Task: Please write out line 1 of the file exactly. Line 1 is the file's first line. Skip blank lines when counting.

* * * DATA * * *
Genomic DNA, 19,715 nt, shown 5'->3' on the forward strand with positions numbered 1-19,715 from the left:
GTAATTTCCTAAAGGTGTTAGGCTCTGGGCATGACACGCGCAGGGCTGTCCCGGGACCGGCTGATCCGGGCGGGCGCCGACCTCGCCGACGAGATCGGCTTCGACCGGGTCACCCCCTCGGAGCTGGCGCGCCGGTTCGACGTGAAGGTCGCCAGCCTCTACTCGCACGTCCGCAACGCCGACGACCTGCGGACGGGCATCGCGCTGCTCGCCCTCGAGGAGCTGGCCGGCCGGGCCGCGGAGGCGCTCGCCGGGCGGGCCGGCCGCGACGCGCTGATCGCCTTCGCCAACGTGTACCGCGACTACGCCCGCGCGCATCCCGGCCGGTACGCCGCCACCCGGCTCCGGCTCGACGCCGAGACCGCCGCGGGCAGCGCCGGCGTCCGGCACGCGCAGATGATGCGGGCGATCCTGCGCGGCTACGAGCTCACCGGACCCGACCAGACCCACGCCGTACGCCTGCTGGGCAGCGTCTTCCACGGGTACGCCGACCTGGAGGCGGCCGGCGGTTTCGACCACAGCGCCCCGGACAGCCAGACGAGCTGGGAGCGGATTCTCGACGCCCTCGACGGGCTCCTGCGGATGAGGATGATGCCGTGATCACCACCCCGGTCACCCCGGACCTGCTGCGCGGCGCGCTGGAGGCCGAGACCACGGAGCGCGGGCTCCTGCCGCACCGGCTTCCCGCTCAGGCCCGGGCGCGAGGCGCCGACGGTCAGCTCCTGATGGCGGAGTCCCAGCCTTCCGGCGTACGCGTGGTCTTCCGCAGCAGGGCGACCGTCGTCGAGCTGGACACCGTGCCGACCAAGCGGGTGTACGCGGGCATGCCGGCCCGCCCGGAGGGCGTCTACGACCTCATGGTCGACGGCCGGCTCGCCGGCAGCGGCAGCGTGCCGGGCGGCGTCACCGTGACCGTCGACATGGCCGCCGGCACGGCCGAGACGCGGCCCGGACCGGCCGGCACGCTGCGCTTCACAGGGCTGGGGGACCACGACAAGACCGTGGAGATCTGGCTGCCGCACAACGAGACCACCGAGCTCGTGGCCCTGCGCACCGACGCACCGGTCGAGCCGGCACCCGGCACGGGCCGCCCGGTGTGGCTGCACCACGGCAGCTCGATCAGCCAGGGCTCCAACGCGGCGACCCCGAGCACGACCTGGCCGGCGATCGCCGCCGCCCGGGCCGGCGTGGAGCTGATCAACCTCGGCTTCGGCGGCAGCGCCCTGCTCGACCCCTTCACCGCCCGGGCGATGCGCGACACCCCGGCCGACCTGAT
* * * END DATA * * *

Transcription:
Genomic DNA, 19,715 nt, shown 5'->3' on the forward strand with positions numbered 1-19,715 from the left: